An awfully good movie, ‘Ocean Waves’


Studio Ghibli

Taku and Rikako casually walking through the streets of Tokyo.

Note: this review contains major spoilers!

Japanese animation studio, Studio Ghibli, is well known in the United States for beloved works such as 2002 Oscar winner “Spirited Away”. While many Ghibli movies are some of the most critically acclaimed films, it is hard to believe that they have also produced some bumpy films. From an animation studio with such a good reputation, I will be examining one of Ghibli’s least discussed and acclaimed films, 1993’s “Ocean Waves”.

“Ocean Waves” follows Taku Morisaki as he journeys back from Tokyo to his high school for a reunion. While traveling home, Taku recounts his memories of his school days, focussing in particular on a love triangle that developed between him and his two friends, Rikako and Yutaka.

Although many critics and fans dislike “Ocean Waves”, such as IMDb’s score of 6.6 out of 10, it is easily one of the most enjoyable and comedic films I have ever seen. The drama in the film was so amusing that it made HBO’s “Euphoria” look dull and primitive, and the love triangle between Taku and his friends truly kept me at the edge of my seat. 

Throughout the film, Taku is the main love interest of Rikako with Yutaka attempting to slide himself into the heart of Rikako. In one scene, Rikako, who is not well liked, is cornered and yelled at by her classmates for allegedly flirting with another’s boyfriend. Rikako denied these allegations and became defensive. Taku walked in during the fight and decided to be a bystander. This upset Rikako so much that when the fight was over she proceeded to wallop Taku across the face for not defending his “girlfriend”. As if matters possibly could not have gone worse, Yutaka walks in after Taku gets slapped. Taku explains what happened to Yutaka and he decides to take Rikako’s side by punching Taku so forcefully that he crumples to the ground. Now, this scene, in particular, is cinema “gold” because of how appealing it was. Throughout the whole entire scene, my jaw was floored due to how many illogical mistakes the characters made.

The character arc of Rikako was so flawed that it actually made the movie much more delightful. As the movie begins, she is a beautiful, mysterious new girl who gets perfect grades and is highly athletic. On the surface, Rikako seems to be a perfectly desirable character, but after getting to know her personality traits it would be best to stay clear of her. Honestly, if she was the prize at the end of a race, I would sprint backwards.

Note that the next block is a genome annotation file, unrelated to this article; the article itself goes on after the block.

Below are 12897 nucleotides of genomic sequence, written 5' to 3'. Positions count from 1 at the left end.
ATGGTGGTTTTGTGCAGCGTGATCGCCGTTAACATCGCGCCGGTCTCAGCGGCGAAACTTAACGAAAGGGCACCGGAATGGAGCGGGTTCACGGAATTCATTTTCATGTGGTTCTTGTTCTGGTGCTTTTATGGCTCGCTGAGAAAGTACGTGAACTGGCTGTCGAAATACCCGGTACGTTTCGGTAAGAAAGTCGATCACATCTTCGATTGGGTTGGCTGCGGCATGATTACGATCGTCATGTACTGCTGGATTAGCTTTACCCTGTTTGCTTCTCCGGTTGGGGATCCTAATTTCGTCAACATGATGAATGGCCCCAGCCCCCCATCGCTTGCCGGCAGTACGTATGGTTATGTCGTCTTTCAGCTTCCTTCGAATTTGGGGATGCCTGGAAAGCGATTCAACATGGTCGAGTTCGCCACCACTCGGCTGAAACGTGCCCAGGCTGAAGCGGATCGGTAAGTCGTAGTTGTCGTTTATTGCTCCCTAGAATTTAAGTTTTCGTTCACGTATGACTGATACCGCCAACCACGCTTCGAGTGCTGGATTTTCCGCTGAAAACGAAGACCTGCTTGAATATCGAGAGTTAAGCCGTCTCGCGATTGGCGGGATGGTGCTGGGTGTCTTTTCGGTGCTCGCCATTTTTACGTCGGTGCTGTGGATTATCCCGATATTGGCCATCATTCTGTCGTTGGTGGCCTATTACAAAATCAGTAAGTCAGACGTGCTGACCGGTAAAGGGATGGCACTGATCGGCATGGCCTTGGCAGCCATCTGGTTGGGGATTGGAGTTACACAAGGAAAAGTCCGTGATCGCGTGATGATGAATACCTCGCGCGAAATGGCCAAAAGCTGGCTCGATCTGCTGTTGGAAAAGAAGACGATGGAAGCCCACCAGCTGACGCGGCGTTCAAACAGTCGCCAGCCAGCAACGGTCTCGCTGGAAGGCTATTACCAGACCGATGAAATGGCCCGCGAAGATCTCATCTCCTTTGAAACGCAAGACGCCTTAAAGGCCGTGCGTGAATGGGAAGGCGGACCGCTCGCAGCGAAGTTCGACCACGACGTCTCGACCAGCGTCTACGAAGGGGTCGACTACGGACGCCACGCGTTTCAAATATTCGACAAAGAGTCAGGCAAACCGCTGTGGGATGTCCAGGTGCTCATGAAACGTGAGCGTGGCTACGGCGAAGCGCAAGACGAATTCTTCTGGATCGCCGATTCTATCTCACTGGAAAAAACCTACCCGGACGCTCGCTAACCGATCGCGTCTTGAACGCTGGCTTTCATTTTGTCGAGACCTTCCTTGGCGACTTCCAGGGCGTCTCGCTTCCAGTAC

When viewers are initially introduced to Rikako’s true self, it is obvious something is off. During the introductory scene, Rikako suspiciously asks Taku for four hundred dollars. Taku is concerned about the offer so he initially denies. This frustrates Rikako, so she starts to get snippy. Taku cracks under the pressure and gives her the money. Eventually, it is discovered that Rikako uses the money to buy plane tickets to Tokyo to escape from her hometown. When Taku discovers this, he is furious but insists that he goes on the trip with her to protect her. 

While on this trip, both Taku and Rikako develop feelings for one another through their lively conversations. Most of the conversations were very heartwarming except for when Rikako discusses her parents’ divorce. The whole entire time all she focuses on is when she returned to see her father and her bedroom was remodeled. This moment was so hilariously frustrating to watch because of how egotistical and whiny Rikako is.

The film concludes with a dramatic high school reunion. During the reunion, which Rikako failed to attend, Shimizu, a classmate, discusses with Taku that she recently talked with Rikako, who focused on how much she misses Taku. After catching up with his friends, Taku leaves the reunion and thinks about how much he misses Rikako. While pondering about Rikako, Taku has flashbacks of his “romantic” moments with her, which were all just flashbacks of her being a jerk. The following day, Taku bumps into Rikako at the train station with an obvious allusion that they end up together despite their many flaws. The movie’s finale is without a doubt the greatest and most misunderstood moment. Many criticize it for having an abusive couple end up together, but this is not the true meaning of the film. “Ocean Waves” tells the simple message of being in tune with the realities of life and recognizing the genuine nature of people, showing the quality of youth and the unpleasant side of adulthood.

“Ocean Waves”, similar to the “Sharknado” films, is such a flawed movie that it is ironically entertaining to watch. Although the love triangle is cheesy and the characters are unlikable, the drama was so engaging that “Ocean Waves” is more fun to watch than Ghibli’s “Spirited Away”. “Ocean Waves” is a comedic, one-of-a-kind movie that is a must-watch. ★★★★☆